By Robert T. Smith
Our former President George W. Bush has penned a book, entitled Decision Points, describing key decision points of his life, many of which focus on his time as president. Mr. Bush's pending book release this November is reported to include an analysis of, and explanation for some of his policies when in office. Mr. Bush's moment of explanation came and went. The damage already done, this leaves our former president's pending tome to seem ill-timed and irrelevant.
From the outset of his decision to run for president, Mr. Bush was cast in classic Progressives' fashion as the affable, unsophisticated dunce; a redneck, semi-literate cowboy, in much the same fashion that the left portrayed former President Reagan. Even in its pejorative assaults, Progressivism is a lot more about the past than any forward thinking or new ideas.
At first, Mr. Bush's unwillingness to respond to the very personal insults seemed in true Christian fashion to represent praiseworthy conduct. Who among us could be so tolerant to withstand the withering verbal and print-media assault on their every idea, decision, and even personal integrity without firing back. Unfortunately, over time, others had to carry out Mr. Bush's ideas, decisions, and policies. As a consequence, those who supported or were implementing Mr. Bush's policies and decision points were abandoned, due to his inability or unwillingness to defend them.
Most egregious was Mr. Bush's unwillingness or inability to defend his military decisions. Afghanistan was the good war, generally supported by most in a bipartisan manner. However, the transition to Iraq as an additional front of the broader war against our enemies was a point of departure. To the left, a police action seeking the 9-11 perpetrator, Osama Bin Laden, was sufficient justification for the Afghan military activities. However, to expand to an overall war plan against an interrelated enemy was too broad a step for the Progressives' 9-11 perpetrator, police action mind to accept. The war in Iraq was the bad war to the Progressives, and the full weight of the Progressives and their main stream media mouth piece was brought to bear against this war.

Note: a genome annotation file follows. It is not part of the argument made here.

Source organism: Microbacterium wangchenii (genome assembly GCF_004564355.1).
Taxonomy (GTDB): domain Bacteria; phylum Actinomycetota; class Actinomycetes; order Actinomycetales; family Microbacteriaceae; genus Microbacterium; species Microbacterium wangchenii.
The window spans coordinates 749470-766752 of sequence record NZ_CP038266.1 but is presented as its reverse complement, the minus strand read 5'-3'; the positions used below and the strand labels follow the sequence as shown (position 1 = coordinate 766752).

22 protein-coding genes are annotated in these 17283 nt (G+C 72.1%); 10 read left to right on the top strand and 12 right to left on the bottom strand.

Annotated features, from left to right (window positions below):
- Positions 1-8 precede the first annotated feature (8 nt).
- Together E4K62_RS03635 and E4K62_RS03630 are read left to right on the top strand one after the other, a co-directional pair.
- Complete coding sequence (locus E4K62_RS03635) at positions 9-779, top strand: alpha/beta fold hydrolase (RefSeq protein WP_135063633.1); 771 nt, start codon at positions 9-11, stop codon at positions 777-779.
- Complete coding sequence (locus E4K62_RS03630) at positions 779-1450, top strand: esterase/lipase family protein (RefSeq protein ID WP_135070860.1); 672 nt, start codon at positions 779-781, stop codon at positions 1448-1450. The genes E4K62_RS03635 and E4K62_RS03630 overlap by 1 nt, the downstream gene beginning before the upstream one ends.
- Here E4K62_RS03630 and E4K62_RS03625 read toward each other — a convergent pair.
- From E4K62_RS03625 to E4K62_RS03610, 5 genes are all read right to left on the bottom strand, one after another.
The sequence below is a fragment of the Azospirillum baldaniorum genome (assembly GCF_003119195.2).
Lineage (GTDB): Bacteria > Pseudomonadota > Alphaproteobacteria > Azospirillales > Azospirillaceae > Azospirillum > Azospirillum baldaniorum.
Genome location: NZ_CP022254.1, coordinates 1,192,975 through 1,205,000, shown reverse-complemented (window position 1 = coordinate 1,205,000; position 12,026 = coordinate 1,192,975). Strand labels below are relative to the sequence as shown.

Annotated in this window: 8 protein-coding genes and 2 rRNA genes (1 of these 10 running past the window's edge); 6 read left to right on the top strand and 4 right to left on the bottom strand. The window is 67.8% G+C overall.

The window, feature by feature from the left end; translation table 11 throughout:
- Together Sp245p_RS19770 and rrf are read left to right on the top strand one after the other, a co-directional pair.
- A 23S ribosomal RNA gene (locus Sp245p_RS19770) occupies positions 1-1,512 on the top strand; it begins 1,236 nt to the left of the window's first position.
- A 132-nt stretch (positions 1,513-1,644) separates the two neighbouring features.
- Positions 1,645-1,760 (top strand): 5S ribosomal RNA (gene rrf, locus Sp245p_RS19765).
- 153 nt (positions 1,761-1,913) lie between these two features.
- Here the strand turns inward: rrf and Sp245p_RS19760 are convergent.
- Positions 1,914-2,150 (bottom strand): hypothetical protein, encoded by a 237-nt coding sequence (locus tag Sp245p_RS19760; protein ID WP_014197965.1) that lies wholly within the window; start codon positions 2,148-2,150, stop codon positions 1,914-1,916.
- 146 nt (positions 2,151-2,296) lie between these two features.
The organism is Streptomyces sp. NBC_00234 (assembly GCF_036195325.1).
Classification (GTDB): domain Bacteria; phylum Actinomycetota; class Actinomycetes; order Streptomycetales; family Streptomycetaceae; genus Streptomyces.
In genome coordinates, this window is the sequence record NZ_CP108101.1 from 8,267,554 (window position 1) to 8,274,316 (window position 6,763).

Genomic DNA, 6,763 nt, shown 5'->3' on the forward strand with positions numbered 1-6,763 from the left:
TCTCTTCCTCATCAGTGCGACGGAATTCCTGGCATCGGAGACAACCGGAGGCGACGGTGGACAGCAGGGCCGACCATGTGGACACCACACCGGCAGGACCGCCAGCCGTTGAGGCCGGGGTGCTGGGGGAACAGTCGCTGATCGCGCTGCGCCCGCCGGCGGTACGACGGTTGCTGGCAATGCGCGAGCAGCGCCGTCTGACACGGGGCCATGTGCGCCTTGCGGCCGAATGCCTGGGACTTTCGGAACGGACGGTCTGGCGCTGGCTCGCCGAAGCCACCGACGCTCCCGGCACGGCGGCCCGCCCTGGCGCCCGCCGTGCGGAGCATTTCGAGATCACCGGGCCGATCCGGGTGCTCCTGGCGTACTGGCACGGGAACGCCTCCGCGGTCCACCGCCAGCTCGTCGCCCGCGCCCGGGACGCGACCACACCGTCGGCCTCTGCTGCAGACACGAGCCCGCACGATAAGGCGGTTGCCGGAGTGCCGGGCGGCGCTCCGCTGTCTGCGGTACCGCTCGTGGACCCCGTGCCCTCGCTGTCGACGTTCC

Even though the full congress had approved Mr. Bush's use of force against Iraq and much of the rationale for the use of force was not predicated on finding weapons of mass destruction, Mr. Bush was unable or unwilling to defend his Iraq conflict decision. Imagine being one of the soldiers sent to fight a war that was ultimately sold to the American public by the Progressives as illegal or illegitimate. It would be demoralizing at least to be a soldier putting your life on the line, far from home, under extreme conditions for a tainted action that your commander-in-chief was unwilling or unable to defend.